I was on the edge of my seat at the end of Inkspell, waiting for the whole story to get wrapped up, when I realized, with only 14 minutes left, that this wasn't going to happen and there would be a sequel. I'm disappointed that the sequel isn't available yet, but I'm counting on it being as wonderful as the first two books of the trilogy. This is a wonderful story for adults as well as children, and well worth the time spent listening to the unabridged edition.
this book blew me away. I loved it. My grandaughter recommended it to me and i recommend it to others. A must read for all ages. don't miss the series.You must start with Inkheart.
As many listeners(readers) I was thrilled with the first adaptation. At first listen I was thrown off and my equillibrium took quite some time to recover. Brendan Frasier took some getting used to, but it seemed he caught his stride by the end of the story. I would be careful next time to take a listen before, I buy, but overall, if listening purely for story sake, it was good and I will purchase the next. Just not sure if it will be something I can actually turn the page of or something I can listen too.
I loved the first book and couldn't wait to hear the second until they changed the narrator. Although I like Brendan Fraser as an actor some of his character voices were hard to listen to especially after hearing the first book. I find myself repeating the lines differently in my head almost to soften the dislike of the way in which he said them. It almost seems like he didn't read the book before he narrated it. I still love the story and would love it more if he left out the characters accents.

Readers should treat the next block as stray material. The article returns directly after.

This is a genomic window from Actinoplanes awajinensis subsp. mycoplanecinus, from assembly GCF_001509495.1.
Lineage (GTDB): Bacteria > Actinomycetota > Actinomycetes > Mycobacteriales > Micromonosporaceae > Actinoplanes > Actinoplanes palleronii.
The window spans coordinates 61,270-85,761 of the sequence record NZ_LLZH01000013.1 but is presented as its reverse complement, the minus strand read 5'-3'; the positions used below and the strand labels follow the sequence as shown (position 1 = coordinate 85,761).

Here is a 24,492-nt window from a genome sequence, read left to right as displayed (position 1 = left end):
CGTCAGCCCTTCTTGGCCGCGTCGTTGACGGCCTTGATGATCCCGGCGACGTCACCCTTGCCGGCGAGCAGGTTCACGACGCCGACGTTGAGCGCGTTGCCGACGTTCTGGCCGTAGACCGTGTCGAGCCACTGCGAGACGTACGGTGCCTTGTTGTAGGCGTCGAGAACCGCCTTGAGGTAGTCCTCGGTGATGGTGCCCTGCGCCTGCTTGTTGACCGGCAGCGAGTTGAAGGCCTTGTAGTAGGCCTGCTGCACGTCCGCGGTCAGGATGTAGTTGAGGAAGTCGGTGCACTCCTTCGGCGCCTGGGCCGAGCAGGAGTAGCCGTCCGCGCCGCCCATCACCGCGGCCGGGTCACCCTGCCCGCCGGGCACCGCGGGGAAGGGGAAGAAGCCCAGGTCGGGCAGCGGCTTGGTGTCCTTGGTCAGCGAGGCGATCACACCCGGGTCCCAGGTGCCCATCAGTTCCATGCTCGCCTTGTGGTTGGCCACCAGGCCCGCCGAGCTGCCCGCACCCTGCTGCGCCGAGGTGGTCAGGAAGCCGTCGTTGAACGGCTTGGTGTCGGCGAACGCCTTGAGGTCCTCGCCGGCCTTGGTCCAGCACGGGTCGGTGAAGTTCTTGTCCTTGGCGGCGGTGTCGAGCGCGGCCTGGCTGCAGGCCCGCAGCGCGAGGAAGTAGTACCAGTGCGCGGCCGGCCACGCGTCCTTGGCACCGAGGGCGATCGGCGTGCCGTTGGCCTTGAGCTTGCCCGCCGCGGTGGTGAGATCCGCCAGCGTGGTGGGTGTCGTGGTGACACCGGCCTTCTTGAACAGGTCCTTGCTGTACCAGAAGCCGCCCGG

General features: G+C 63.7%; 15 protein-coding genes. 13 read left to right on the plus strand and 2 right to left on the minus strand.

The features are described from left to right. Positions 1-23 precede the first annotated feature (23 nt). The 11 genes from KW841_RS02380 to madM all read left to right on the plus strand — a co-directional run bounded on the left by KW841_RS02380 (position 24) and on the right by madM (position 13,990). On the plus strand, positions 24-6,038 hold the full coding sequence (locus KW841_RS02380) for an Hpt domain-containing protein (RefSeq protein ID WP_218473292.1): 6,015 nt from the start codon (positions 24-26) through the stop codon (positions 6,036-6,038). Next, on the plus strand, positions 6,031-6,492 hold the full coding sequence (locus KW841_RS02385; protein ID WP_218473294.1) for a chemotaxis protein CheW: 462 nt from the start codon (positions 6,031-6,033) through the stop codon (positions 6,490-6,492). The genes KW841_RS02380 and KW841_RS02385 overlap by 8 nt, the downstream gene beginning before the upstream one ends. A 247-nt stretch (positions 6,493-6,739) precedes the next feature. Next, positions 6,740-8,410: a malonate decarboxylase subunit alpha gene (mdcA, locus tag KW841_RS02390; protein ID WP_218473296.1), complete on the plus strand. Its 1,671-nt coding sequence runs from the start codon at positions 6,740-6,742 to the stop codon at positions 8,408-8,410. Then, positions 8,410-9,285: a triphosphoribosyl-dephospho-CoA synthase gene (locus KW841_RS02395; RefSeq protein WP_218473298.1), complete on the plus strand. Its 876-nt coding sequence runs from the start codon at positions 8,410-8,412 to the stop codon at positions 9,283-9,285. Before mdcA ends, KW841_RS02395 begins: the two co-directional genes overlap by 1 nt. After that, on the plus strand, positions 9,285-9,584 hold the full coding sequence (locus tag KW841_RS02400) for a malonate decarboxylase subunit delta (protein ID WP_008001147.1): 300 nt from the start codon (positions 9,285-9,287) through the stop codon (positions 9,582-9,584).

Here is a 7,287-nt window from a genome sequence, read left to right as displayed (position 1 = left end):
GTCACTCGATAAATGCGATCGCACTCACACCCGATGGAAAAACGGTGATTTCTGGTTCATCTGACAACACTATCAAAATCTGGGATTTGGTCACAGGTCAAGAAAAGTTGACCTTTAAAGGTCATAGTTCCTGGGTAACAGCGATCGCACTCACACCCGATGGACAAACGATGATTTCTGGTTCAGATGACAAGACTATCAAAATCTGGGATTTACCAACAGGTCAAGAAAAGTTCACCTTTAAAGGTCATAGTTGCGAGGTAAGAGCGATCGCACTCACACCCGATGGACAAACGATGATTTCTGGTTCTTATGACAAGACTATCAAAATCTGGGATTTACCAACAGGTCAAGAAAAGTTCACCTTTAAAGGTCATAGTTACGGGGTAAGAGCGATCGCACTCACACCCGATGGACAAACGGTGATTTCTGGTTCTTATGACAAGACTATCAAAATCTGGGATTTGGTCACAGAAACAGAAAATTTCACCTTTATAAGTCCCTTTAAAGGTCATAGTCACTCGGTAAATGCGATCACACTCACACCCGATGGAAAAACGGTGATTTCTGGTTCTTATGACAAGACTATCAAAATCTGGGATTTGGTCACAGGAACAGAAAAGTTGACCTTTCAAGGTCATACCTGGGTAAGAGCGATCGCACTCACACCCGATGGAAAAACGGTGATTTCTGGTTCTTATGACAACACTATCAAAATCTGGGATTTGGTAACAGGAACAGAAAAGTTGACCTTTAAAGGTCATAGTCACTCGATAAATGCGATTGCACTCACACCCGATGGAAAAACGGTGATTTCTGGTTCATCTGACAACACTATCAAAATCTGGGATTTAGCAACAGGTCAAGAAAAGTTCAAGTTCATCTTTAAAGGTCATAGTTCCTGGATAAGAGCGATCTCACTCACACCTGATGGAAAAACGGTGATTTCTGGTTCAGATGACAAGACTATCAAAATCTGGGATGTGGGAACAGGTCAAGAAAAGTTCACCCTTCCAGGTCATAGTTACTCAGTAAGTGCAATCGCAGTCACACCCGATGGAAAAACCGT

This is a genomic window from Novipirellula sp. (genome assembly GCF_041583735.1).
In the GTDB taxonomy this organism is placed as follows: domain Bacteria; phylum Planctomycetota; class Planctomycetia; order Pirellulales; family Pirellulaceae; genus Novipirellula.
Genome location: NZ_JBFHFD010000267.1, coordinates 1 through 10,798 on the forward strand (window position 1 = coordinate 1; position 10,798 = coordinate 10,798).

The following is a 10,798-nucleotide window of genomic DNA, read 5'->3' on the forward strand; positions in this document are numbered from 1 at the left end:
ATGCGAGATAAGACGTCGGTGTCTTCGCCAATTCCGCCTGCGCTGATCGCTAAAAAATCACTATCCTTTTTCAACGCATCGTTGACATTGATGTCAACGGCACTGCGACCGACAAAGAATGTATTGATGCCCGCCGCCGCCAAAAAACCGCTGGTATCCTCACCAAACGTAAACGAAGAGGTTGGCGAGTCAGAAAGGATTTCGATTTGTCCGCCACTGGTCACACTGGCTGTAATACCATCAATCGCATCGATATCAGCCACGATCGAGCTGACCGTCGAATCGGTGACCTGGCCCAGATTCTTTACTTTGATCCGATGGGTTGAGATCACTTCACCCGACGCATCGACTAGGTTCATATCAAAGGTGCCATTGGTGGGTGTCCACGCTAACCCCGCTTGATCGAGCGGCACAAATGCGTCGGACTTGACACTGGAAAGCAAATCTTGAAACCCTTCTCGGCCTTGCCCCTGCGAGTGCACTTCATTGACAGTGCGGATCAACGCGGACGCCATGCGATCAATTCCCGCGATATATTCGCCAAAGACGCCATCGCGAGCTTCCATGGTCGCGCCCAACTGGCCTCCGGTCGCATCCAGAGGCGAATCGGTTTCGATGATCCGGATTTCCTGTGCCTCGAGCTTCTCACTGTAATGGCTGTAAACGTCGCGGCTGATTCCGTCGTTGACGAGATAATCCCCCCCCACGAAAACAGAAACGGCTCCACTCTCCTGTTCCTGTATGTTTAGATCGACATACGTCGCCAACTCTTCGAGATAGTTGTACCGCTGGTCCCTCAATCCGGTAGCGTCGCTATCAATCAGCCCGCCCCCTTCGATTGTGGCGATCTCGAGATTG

“I like nonsense, it wakes up the brain cells. Fantasy is a necessary ingredient in living.” ― Dr. Seuss
I thought Inkheart was wonderful, but Inkspell outdoes it. The Ink world is so imaginative and evocatively realized. I also did not know it was the center of a trilogy so the ending was more of a non-ending in the way of the Empire Strikes Back from the Star Wars trilogy, which is not saying that it takes away from the book in any way (we all know Empire was the best of series). I am really looking forward to seeing how it's all going to be resolved. I'm not a child and found the story to be absolutely compelling and complex enough for adults; I actually think it may be a bit too much for younger children - there is violence and death.
BTW, although not withstanding a few quirks (a sometimes staccato delivery, wildly speeding up the narrative to convey exciting action, and placing too much emphasis on certain words when it's not really necessary) Brendan Fraser does an excellent job narrating. He's one of the few book readers that understands his job is to entertain and "perform" the story, which he does with exuberant enthusiasm. With some of the characters I actually forgot it was still him reading (although his Elinor was quite annoying). I do think Lynn Redgrave slightly outdoes him (her Elinor was quite a hoot and kept me looking forward to those parts of Inkheart when Elinor was included - very funny), but overall I really enjoyed him and hope to be able to hear more of him in future books.